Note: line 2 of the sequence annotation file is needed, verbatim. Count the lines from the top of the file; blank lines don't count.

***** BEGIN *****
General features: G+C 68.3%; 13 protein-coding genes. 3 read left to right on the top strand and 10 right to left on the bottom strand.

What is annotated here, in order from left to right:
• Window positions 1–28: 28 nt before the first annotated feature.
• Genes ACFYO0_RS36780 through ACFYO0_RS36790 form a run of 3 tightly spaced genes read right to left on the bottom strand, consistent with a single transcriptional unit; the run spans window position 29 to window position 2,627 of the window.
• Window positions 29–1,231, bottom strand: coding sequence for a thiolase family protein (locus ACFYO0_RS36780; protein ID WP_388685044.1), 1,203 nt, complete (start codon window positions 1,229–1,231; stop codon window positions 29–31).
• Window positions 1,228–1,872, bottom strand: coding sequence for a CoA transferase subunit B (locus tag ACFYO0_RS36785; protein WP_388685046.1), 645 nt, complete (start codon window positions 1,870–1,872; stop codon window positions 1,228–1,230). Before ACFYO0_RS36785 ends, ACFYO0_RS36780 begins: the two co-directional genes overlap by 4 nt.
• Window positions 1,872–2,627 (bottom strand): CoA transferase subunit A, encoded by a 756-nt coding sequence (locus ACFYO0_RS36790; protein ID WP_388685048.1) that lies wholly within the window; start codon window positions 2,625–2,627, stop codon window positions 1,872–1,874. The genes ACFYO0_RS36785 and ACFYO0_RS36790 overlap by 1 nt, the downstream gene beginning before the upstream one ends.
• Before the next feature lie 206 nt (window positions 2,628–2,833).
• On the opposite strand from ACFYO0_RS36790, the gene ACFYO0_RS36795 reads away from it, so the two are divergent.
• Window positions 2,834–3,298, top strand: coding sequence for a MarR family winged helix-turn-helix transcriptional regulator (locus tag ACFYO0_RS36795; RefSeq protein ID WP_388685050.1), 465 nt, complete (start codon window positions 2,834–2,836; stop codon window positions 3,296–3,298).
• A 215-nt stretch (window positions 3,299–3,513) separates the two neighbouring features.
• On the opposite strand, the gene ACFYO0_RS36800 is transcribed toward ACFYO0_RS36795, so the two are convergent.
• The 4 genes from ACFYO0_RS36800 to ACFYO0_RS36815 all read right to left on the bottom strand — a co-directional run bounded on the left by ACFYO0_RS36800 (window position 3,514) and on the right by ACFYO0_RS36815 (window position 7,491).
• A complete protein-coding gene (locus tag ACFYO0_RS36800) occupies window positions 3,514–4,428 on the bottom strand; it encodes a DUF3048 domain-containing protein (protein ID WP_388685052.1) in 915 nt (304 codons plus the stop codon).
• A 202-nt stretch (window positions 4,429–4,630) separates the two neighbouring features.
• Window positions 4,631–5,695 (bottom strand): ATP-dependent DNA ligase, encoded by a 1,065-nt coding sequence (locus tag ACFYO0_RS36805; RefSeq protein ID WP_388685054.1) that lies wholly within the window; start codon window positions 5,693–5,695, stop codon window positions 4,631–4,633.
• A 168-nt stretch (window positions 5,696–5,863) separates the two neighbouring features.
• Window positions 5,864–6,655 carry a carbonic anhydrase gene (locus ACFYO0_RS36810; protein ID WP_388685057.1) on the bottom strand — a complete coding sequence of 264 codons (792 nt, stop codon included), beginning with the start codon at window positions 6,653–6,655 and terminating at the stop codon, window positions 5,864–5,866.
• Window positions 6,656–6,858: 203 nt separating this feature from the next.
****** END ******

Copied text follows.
What is annotated here, in order from left to right: